In 2014, actress Lindsay Lohan sued Rockstar Games, alleging that the video game company used her likeness to create the character of Lacey Jonas in Grand Theft Auto 5. Lohan also alleged that Rockstar Games had incorporated her image in the game, including her likeness, her hairstyle, and even the items available as part of her clothing line.
In 2016, a five-judge panel in the state of New York dismissed the lawsuits brought against Rockstar Games by Lohan and Karen Gravano, a reality TV personality who had accused Rockstar of using her likeness. But in February of this year, Lohan and Gravano appealed the dismissal of their lawsuits, kicking things to the Court of Appeals, which is the state’s top court.
The two woman claimed that Rockstar Games had invaded their privacy under New York civil rights law. The Courts of Appeals unanimously rejected this suggestion by a 6-0 vote. The Grand Theft Auto 5 characters are deemed “nothing more than cultural comment” and while Judge Eugene Fahey acknowledged that a computer image could be a “portrait” that supports Lohan’s invasion of privacy claim, GTA 5 depicted a generic young woman.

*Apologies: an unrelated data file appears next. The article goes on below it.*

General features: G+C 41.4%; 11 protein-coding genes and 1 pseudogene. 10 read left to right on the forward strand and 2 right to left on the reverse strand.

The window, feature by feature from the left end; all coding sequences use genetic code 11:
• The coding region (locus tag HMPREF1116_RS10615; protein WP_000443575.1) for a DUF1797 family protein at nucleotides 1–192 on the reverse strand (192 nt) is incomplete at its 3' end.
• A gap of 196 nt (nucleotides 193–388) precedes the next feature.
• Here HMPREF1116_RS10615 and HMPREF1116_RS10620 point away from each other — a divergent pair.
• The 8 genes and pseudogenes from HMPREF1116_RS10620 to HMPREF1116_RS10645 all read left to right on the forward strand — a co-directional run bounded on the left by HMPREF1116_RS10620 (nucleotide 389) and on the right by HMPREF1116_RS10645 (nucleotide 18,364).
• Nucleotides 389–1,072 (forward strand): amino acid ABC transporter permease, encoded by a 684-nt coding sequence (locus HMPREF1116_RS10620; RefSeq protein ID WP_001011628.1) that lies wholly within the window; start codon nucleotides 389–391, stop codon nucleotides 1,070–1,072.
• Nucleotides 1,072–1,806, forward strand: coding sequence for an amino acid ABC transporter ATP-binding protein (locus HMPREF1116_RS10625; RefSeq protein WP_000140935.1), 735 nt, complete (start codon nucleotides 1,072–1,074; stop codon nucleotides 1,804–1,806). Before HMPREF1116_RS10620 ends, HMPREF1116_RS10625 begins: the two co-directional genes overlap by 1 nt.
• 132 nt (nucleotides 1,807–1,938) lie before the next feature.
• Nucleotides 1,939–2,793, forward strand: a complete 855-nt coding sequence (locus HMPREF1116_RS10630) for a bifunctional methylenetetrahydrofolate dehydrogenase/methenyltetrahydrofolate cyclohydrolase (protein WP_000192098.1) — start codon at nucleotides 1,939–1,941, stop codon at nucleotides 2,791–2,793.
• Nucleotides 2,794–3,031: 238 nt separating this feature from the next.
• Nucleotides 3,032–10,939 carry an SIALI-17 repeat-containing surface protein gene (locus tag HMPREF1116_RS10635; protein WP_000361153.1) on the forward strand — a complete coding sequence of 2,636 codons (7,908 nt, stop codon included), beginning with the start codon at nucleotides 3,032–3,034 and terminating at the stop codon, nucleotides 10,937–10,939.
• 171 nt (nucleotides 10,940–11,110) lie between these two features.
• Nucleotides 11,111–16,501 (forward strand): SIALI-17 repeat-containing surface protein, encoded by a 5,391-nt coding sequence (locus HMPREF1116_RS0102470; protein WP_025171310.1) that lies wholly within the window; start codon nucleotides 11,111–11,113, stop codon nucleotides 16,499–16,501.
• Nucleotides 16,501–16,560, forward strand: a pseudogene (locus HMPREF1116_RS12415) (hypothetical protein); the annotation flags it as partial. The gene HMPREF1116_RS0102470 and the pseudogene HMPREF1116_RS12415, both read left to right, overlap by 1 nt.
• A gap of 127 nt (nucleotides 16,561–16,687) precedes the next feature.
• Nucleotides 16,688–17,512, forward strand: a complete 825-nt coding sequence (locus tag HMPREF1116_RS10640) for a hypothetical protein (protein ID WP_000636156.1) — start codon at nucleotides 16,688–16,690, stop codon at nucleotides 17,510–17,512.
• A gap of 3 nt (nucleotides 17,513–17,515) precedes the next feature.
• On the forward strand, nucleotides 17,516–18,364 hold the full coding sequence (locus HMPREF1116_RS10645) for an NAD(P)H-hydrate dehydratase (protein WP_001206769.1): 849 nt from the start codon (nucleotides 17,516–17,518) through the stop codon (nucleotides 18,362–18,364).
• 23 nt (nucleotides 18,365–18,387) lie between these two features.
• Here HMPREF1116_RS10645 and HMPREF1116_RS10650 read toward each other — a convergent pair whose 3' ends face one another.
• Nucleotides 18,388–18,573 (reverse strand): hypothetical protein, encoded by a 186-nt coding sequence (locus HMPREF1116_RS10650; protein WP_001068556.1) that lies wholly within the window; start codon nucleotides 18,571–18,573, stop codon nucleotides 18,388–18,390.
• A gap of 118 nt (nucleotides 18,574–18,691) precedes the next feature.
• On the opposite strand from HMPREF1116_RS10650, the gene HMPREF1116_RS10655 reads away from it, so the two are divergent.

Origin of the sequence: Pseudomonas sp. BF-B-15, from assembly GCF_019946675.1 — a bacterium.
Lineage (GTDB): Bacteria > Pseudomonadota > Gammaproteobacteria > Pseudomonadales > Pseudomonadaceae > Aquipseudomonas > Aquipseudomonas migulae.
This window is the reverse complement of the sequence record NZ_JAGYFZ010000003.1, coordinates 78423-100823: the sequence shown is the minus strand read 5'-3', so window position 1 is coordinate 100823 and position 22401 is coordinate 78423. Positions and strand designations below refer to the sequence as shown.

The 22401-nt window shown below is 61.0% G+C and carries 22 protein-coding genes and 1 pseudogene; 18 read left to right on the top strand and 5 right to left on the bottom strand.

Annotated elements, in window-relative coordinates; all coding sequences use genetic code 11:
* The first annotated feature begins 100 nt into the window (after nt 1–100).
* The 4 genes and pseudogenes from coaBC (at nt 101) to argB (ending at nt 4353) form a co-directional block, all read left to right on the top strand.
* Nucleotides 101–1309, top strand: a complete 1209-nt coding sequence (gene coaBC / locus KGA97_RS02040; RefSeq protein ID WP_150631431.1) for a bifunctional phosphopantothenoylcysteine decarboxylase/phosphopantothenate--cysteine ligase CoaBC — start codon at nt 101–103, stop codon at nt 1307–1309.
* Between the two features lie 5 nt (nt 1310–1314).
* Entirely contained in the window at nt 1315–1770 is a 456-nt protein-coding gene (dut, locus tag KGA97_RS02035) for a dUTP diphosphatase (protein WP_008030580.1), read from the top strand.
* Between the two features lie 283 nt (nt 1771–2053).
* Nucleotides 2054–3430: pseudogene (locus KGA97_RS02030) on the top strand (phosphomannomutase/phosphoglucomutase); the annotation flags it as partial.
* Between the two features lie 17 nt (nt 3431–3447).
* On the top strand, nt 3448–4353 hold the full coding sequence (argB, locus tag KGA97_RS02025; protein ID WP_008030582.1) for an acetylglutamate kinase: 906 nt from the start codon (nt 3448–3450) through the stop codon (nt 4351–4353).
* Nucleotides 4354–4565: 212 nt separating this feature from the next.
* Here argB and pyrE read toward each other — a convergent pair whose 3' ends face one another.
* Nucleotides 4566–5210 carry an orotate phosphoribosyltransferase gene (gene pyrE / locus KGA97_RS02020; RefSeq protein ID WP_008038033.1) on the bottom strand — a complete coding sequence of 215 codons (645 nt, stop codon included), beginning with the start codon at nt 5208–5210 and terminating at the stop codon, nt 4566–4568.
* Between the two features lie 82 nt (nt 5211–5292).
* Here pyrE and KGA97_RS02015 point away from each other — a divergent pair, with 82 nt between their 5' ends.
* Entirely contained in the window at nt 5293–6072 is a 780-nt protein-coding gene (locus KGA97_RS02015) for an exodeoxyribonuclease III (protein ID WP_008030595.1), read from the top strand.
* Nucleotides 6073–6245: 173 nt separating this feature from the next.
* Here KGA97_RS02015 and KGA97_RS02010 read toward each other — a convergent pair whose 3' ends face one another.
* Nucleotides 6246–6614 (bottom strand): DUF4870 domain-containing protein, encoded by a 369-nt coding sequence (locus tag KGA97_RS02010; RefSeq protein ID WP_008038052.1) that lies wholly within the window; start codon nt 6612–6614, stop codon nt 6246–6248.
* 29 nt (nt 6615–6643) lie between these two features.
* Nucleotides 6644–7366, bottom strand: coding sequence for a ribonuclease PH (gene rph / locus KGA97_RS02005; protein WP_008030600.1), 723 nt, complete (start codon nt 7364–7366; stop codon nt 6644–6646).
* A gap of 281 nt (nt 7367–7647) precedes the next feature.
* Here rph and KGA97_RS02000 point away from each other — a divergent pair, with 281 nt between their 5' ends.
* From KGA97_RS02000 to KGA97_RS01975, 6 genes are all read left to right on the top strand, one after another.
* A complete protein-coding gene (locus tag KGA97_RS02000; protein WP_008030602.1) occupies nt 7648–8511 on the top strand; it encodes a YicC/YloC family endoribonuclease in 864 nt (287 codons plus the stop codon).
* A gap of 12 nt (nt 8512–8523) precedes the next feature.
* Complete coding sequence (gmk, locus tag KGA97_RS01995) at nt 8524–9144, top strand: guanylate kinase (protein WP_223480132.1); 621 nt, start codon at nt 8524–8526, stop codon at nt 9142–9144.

Fahey wrote that “The amended complaint was properly dismissed because the artistic renderings are indistinct, satirical representations of the style, look, and persona of a modern, beach-going young woman that are not reasonably identifiable as plaintiff.” Gravano’s claims were also dismissed in a separate order.
Rockstar Games and its parent company Take-Two Interactive will no doubt be delighted to see Lohan and Gravano’s cases thrown out. In response to the lawsuit, Take-Two previously suggested that Lohan had filed the lawsuit for “publicity purposes” also saying that it was “legally meritless” and it will have been disappointed that the lawsuit is taking away the focus of its game.
The dismissal of the lawsuit also comes not along ahead of the rumored launch of Grand Theft Auto 5 Premium Edition, a re-release of the popular open-world crime game that is said to come with DLC worth $10 million of in-game currency. GTA 5 already makes bank through sales of the actual game as well as sales of microtransactions as players spend money to earn in-game currency to spend on content such as apartments and fancy vehicles and the Premium Edition will increase these revenues further. However, a successful lawsuit could have been especially costly for the companies (Gravano was asking for $40 million) and so Rockstar and Take-Two will be very happy to see it rejected.
Grand Theft Auto 5 is available now for PC, PS4, and Xbox One.